La Salle University graduate students specializing in education staff the three-week summer program as teachers and classroom supervisors. The experience is designed to challenge the future teachers to deal with special-needs children and their non-disabled siblings at the same time.
"This is a very unique program because we have daily communication with the parents and we take the entire family," said Carole A. Patrylo, program director and assistant professor of education at La Salle.
Sheldon H. Horowitz, director of professional services at the National Center for Learning Disabilities in New York, said inclusion programs have been around for years but including siblings is a new approach.
"The inclusion of siblings is particularly interesting because these kids already have relationships with them and it gives them a jump start in a place of learning because they don't have to try to form these relationships first," Horowitz said in a telephone interview.
Mary Jo Wasson, Marc and Bethany's mother, said, "This program is so good. Bethany really likes being here with her brother. She's not verbal at all, but whenever we talk about it, she looks so happy."
The program, which began in the early 1990s, runs from 9:15 a.m. to 1:15 p.m. each day and includes children from prekindergarten to grade 12. Participants come to Simmons Elementary School in Horsham each summer from 14 different school districts in Bucks and Montgomery Counties. Last year, one family came from Connecticut to attend the program.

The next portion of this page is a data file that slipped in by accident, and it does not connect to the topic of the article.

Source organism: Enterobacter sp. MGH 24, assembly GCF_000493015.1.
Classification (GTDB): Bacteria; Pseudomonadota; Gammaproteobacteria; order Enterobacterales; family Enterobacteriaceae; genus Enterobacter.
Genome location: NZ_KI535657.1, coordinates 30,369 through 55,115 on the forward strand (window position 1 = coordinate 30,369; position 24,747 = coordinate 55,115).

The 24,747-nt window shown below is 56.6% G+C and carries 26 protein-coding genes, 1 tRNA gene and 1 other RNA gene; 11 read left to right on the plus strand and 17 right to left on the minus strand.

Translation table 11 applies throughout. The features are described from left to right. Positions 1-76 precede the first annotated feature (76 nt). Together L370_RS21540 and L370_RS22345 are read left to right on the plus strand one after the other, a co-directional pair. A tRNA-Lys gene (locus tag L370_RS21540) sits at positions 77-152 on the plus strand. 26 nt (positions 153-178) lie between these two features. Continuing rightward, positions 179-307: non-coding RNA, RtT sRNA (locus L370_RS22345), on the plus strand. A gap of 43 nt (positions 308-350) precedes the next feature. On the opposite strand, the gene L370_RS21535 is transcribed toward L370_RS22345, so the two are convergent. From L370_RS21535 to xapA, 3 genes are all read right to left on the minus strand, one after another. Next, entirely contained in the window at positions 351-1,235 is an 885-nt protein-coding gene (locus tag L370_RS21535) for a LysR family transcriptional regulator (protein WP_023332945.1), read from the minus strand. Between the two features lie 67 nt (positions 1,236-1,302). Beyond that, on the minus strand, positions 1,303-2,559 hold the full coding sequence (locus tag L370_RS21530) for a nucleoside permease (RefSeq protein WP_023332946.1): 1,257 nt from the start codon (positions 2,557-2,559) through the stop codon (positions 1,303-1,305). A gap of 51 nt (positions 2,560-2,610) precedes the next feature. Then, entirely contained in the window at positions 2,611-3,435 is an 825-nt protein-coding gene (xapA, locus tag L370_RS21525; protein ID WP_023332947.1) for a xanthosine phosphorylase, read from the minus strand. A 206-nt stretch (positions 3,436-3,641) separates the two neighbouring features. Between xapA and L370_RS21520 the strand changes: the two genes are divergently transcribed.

Greg Smith, 16, from Ambler, who has cerebral palsy, said: "I like coming here. It's more fun than regular school."
Jen Smith, Greg's 11-year-old sister, is a teacher's aide in the program. "I like coming here and helping out, especially with arts and crafts," said Jen, who wants to become an elementary school teacher.
Jen smiles and holds the door for Greg, who is in a wheelchair, so that he can join his classmates outside for lunch.
"I like the teachers. They hold the paper for me so it's easier to write and draw," said Greg.
The summer program, with 84 students this year, takes children with a wide spectrum of disabilities, including autism, mental retardation, attention-deficit disorder, emotional dysfunction, and cerebral palsy.
"The inclusion aspect of the program is great because these kids need role models. Many of the disorders are social ones, and they can learn the right way to do things from their peers," said Randi Gelman, a retired Philadelphia schoolteacher and classroom supervisor in the program.
While the special-needs children learn how to socialize, read, and do math, their siblings learn about the daily hurdles these students face. Some siblings even decided to dedicate their lives to helping special-needs children as a result of the experience.
Caitlin Immerman, 21, from Horsham, whose sister Sarah has Down syndrome, attended the program with her for two years and now teaches in the program as a La Salle undergraduate student.
When asked if her relationship with her sister helped influence her career decision, she responded: "Absolutely. People don't realize that they are normal kids; they just have different needs."
Sarah Immerman, 18, said of her sister, "She's a wonderful teacher. We're pretty close."
The inclusion program is taught by a staff of 10 supervisors who are full-time or retired teachers, 15 La Salle graduate student teachers, and 16 undergraduate classroom assistants.
La Salle's two-year graduate-education program allows for dual certification, meaning that one summer must be spent teaching regular-education children and the other spent with special-education children.
"So, they can do both parts of this coursework here," said Michael Farrell, curriculum assistant and recent La Salle graduate.
Contact staff writer Katie Stuhldreher at 215-854-2601 or email@example.com.